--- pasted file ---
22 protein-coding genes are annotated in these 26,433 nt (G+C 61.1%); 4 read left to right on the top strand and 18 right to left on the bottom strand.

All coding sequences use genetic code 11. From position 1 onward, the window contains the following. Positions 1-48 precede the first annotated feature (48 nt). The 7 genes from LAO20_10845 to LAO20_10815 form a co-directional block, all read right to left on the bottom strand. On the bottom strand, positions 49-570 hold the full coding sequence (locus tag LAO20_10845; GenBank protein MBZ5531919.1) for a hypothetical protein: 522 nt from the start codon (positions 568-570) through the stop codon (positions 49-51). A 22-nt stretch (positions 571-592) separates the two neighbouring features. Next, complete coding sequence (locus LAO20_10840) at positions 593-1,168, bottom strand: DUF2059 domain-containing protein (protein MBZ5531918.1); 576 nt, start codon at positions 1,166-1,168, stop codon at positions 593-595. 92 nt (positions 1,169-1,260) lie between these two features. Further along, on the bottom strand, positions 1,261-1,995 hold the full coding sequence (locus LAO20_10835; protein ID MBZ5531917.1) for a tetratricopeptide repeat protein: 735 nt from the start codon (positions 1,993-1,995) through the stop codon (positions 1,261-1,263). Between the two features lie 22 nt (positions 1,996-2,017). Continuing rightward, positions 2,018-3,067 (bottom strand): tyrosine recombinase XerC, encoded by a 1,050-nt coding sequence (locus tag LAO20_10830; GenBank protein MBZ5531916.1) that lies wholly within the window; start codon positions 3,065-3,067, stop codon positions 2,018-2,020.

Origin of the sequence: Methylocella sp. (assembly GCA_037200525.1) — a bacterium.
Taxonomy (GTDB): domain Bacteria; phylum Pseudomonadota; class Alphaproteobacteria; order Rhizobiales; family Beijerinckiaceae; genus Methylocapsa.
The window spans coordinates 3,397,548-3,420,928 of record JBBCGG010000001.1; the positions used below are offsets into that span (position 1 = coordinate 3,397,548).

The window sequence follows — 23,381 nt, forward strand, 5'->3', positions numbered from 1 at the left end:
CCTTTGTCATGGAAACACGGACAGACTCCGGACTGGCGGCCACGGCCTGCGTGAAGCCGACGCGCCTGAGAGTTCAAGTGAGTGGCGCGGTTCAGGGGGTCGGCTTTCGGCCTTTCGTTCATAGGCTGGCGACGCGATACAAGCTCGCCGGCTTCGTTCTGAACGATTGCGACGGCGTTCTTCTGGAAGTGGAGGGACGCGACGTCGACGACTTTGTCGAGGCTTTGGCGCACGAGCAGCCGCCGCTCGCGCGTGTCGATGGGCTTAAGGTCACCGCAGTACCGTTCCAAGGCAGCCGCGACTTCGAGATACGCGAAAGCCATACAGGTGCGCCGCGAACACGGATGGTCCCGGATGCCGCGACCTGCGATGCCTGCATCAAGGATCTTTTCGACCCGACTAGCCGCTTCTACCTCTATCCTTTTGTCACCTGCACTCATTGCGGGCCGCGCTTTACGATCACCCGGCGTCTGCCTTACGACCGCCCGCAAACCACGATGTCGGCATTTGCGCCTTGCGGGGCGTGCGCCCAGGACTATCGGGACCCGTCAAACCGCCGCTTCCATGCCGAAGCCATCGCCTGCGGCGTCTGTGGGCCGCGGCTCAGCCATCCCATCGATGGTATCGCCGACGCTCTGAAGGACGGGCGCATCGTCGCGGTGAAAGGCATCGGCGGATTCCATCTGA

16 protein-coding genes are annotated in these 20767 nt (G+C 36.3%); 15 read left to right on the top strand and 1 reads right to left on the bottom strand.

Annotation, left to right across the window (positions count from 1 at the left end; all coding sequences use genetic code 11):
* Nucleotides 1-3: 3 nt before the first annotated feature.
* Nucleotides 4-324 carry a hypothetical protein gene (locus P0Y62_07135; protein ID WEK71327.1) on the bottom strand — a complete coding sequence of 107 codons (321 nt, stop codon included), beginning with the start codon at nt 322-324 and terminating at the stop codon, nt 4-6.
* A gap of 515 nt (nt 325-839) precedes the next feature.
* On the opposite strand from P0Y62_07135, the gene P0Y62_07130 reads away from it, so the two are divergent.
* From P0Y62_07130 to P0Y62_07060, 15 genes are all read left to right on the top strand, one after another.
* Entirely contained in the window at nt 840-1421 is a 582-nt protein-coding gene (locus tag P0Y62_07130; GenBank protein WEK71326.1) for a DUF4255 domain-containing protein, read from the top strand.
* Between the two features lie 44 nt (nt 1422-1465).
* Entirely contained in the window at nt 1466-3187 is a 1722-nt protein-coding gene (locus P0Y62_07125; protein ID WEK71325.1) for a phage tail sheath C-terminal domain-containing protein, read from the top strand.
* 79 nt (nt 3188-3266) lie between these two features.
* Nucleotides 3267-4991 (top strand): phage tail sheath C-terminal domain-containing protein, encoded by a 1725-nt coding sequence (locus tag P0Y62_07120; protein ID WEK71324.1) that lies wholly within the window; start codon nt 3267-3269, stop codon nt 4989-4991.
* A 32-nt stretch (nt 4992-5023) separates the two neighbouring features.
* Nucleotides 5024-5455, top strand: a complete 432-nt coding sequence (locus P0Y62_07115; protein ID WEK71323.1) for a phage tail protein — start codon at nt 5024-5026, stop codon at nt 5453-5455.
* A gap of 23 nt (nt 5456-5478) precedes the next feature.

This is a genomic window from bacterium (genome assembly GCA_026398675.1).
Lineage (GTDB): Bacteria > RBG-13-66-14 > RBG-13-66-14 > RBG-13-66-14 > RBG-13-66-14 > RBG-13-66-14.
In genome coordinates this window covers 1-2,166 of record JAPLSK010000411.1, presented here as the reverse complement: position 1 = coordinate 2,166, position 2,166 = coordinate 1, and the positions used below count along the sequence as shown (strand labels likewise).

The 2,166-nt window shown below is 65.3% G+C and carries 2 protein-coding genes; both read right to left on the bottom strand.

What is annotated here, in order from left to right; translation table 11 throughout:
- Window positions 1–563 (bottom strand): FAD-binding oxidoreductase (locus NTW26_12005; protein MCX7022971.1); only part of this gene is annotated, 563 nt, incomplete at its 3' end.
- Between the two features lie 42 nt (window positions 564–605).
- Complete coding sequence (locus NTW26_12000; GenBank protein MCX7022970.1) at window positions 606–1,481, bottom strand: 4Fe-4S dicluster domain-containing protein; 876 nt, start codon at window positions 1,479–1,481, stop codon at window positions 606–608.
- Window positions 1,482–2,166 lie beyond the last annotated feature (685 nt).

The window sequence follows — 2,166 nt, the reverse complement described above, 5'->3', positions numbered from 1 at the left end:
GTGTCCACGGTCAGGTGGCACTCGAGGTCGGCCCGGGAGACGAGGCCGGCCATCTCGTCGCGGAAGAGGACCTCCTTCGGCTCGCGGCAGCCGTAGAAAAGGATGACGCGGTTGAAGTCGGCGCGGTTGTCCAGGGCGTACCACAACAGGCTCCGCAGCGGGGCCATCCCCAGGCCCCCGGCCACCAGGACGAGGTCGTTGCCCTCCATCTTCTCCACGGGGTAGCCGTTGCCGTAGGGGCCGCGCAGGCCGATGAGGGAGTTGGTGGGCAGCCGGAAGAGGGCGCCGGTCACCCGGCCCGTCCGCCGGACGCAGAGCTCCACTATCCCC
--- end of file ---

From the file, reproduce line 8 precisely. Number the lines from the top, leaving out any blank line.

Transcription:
16 protein-coding genes are annotated in these 20767 nt (G+C 36.3%); 15 read left to right on the top strand and 1 reads right to left on the bottom strand.